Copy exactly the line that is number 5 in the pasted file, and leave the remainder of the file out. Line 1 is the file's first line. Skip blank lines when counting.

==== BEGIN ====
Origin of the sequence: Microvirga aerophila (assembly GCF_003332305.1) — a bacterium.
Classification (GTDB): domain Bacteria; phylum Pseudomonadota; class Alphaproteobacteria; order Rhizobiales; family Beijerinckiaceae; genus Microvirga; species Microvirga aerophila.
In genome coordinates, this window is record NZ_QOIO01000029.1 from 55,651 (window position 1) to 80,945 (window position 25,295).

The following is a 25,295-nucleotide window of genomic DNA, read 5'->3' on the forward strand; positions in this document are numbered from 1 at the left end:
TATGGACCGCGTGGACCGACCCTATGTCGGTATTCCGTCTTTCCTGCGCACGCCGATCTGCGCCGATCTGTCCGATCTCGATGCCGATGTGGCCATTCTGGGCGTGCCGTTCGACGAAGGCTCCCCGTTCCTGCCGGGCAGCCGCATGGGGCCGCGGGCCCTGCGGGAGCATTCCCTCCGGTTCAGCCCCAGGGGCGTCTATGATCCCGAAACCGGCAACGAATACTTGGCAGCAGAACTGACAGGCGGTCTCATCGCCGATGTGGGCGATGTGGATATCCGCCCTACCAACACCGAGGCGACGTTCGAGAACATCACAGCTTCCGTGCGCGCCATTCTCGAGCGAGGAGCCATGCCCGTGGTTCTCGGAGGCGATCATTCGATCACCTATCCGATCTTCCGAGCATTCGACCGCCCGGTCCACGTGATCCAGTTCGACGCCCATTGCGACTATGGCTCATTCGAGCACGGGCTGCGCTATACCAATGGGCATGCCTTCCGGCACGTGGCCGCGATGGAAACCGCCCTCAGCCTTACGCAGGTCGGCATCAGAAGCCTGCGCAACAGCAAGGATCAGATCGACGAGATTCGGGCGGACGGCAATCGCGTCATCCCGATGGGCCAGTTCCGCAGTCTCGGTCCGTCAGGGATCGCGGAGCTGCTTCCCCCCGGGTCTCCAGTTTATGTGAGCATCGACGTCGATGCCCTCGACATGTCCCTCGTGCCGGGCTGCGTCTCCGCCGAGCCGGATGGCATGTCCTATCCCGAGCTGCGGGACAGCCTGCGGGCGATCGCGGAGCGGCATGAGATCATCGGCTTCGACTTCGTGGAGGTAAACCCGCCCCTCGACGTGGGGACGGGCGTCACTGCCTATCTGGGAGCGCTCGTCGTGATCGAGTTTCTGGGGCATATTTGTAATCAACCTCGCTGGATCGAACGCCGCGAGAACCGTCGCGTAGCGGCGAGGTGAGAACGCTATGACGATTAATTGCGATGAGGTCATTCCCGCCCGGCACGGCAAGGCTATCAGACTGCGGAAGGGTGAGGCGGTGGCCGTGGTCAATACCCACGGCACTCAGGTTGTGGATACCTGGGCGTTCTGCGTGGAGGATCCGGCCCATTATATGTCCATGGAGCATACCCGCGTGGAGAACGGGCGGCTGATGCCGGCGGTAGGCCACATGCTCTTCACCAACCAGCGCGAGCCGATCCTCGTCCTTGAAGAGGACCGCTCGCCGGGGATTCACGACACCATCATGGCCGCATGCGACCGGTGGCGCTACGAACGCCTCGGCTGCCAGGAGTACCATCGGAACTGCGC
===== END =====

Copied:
TATGGACCGCGTGGACCGACCCTATGTCGGTATTCCGTCTTTCCTGCGCACGCCGATCTGCGCCGATCTGTCCGATCTCGATGCCGATGTGGCCATTCTGGGCGTGCCGTTCGACGAAGGCTCCCCGTTCCTGCCGGGCAGCCGCATGGGGCCGCGGGCCCTGCGGGAGCATTCCCTCCGGTTCAGCCCCAGGGGCGTCTATGATCCCGAAACCGGCAACGAATACTTGGCAGCAGAACTGACAGGCGGTCTCATCGCCGATGTGGGCGATGTGGATATCCGCCCTACCAACACCGAGGCGACGTTCGAGAACATCACAGCTTCCGTGCGCGCCATTCTCGAGCGAGGAGCCATGCCCGTGGTTCTCGGAGGCGATCATTCGATCACCTATCCGATCTTCCGAGCATTCGACCGCCCGGTCCACGTGATCCAGTTCGACGCCCATTGCGACTATGGCTCATTCGAGCACGGGCTGCGCTATACCAATGGGCATGCCTTCCGGCACGTGGCCGCGATGGAAACCGCCCTCAGCCTTACGCAGGTCGGCATCAGAAGCCTGCGCAACAGCAAGGATCAGATCGACGAGATTCGGGCGGACGGCAATCGCGTCATCCCGATGGGCCAGTTCCGCAGTCTCGGTCCGTCAGGGATCGCGGAGCTGCTTCCCCCCGGGTCTCCAGTTTATGTGAGCATCGACGTCGATGCCCTCGACATGTCCCTCGTGCCGGGCTGCGTCTCCGCCGAGCCGGATGGCATGTCCTATCCCGAGCTGCGGGACAGCCTGCGGGCGATCGCGGAGCGGCATGAGATCATCGGCTTCGACTTCGTGGAGGTAAACCCGCCCCTCGACGTGGGGACGGGCGTCACTGCCTATCTGGGAGCGCTCGTCGTGATCGAGTTTCTGGGGCATATTTGTAATCAACCTCGCTGGATCGAACGCCGCGAGAACCGTCGCGTAGCGGCGAGGTGAGAACGCTATGACGATTAATTGCGATGAGGTCATTCCCGCCCGGCACGGCAAGGCTATCAGACTGCGGAAGGGTGAGGCGGTGGCCGTGGTCAATACCCACGGCACTCAGGTTGTGGATACCTGGGCGTTCTGCGTGGAGGATCCGGCCCATTATATGTCCATGGAGCATACCCGCGTGGAGAACGGGCGGCTGATGCCGGCGGTAGGCCACATGCTCTTCACCAACCAGCGCGAGCCGATCCTCGTCCTTGAAGAGGACCGCTCGCCGGGGATTCACGACACCATCATGGCCGCATGCGACCGGTGGCGCTACGAACGCCTCGGCTGCCAGGAGTACCATCGGAACTGCGC